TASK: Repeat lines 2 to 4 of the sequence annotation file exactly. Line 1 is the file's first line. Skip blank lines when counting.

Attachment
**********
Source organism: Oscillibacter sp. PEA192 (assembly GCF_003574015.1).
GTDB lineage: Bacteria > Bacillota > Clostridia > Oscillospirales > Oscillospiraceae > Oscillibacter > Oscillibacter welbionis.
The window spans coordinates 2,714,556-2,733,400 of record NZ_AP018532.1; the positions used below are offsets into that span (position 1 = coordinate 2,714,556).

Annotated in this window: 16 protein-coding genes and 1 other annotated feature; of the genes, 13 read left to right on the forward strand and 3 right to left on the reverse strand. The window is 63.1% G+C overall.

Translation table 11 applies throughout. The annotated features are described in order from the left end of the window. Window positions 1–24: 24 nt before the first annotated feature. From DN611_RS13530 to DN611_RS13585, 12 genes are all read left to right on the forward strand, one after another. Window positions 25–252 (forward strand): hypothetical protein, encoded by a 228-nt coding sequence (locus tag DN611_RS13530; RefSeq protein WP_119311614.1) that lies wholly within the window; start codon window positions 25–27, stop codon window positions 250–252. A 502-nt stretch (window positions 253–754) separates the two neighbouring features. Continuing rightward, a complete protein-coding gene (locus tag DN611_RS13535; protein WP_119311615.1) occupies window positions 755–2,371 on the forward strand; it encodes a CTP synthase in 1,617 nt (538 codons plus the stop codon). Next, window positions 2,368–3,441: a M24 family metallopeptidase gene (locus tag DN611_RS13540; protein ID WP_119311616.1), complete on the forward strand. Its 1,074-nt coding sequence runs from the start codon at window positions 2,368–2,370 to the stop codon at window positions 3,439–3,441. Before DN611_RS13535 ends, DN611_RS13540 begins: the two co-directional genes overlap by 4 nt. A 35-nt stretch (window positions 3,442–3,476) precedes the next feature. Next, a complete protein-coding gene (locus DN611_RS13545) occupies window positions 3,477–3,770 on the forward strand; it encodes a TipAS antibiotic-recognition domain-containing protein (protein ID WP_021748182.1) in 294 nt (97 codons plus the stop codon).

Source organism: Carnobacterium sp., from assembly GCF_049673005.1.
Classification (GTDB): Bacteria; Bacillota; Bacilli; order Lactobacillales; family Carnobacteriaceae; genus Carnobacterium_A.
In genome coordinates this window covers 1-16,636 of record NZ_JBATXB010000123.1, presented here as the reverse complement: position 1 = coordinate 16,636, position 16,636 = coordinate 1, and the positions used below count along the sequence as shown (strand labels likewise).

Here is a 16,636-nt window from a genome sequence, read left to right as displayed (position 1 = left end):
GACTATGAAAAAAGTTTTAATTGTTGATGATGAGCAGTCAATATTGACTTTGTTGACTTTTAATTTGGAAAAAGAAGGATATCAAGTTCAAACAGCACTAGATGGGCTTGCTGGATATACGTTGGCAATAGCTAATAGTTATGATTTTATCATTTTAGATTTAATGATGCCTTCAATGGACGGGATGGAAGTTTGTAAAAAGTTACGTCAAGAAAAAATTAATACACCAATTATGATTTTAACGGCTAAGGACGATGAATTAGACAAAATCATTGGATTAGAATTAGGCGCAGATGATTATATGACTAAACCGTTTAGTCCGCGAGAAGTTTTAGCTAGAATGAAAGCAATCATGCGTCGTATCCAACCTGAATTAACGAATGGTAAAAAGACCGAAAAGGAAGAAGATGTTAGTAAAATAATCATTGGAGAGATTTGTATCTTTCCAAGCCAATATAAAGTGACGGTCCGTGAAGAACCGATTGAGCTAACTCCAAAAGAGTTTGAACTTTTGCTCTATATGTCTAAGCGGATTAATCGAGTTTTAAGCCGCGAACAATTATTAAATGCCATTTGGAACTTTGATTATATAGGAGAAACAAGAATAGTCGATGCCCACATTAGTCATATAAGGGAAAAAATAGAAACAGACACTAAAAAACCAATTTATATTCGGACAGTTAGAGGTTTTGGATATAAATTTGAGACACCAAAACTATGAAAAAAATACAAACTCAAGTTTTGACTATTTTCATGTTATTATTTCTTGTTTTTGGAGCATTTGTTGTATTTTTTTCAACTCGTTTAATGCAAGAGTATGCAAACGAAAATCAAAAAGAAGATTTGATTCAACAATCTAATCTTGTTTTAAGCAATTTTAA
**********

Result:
GTDB lineage: Bacteria > Bacillota > Clostridia > Oscillospirales > Oscillospiraceae > Oscillibacter > Oscillibacter welbionis.
The window spans coordinates 2,714,556-2,733,400 of record NZ_AP018532.1; the positions used below are offsets into that span (position 1 = coordinate 2,714,556).

Annotated in this window: 16 protein-coding genes and 1 other annotated feature; of the genes, 13 read left to right on the forward strand and 3 right to left on the reverse strand. The window is 63.1% G+C overall.